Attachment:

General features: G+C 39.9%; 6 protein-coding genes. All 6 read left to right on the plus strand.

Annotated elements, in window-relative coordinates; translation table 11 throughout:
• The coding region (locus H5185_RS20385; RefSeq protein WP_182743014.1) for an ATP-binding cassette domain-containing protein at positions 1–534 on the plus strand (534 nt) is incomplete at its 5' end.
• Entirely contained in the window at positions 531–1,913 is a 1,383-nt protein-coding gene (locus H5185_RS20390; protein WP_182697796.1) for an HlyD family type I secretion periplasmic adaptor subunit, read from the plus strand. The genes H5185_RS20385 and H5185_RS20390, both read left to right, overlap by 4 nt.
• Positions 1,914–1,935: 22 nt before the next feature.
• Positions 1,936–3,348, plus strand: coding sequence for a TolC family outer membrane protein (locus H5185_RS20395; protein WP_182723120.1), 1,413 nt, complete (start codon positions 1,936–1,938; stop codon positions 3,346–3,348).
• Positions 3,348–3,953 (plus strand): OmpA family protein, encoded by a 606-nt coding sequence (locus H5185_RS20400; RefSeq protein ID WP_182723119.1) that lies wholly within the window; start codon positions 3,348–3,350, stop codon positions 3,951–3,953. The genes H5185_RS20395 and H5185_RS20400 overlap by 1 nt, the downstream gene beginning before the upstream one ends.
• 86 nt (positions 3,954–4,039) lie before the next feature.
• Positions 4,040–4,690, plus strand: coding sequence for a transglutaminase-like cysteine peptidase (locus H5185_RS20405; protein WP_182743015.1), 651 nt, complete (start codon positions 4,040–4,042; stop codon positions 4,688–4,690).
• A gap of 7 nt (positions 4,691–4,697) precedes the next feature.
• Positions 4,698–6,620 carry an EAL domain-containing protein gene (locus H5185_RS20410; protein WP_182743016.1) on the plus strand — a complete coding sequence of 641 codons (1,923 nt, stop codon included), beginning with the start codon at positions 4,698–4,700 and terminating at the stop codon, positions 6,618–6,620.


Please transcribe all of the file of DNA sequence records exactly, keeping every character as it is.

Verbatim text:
General features: G+C 39.9%; 6 protein-coding genes. All 6 read left to right on the plus strand.

Annotated elements, in window-relative coordinates; translation table 11 throughout:
• The coding region (locus H5185_RS20385; RefSeq protein WP_182743014.1) for an ATP-binding cassette domain-containing protein at positions 1–534 on the plus strand (534 nt) is incomplete at its 5' end.
• Entirely contained in the window at positions 531–1,913 is a 1,383-nt protein-coding gene (locus H5185_RS20390; protein WP_182697796.1) for an HlyD family type I secretion periplasmic adaptor subunit, read from the plus strand. The genes H5185_RS20385 and H5185_RS20390, both read left to right, overlap by 4 nt.
• Positions 1,914–1,935: 22 nt before the next feature.
• Positions 1,936–3,348, plus strand: coding sequence for a TolC family outer membrane protein (locus H5185_RS20395; protein WP_182723120.1), 1,413 nt, complete (start codon positions 1,936–1,938; stop codon positions 3,346–3,348).
• Positions 3,348–3,953 (plus strand): OmpA family protein, encoded by a 606-nt coding sequence (locus H5185_RS20400; RefSeq protein ID WP_182723119.1) that lies wholly within the window; start codon positions 3,348–3,350, stop codon positions 3,951–3,953. The genes H5185_RS20395 and H5185_RS20400 overlap by 1 nt, the downstream gene beginning before the upstream one ends.
• 86 nt (positions 3,954–4,039) lie before the next feature.
• Positions 4,040–4,690, plus strand: coding sequence for a transglutaminase-like cysteine peptidase (locus H5185_RS20405; protein WP_182743015.1), 651 nt, complete (start codon positions 4,040–4,042; stop codon positions 4,688–4,690).
• A gap of 7 nt (positions 4,691–4,697) precedes the next feature.
• Positions 4,698–6,620 carry an EAL domain-containing protein gene (locus H5185_RS20410; protein WP_182743016.1) on the plus strand — a complete coding sequence of 641 codons (1,923 nt, stop codon included), beginning with the start codon at positions 4,698–4,700 and terminating at the stop codon, positions 6,618–6,620.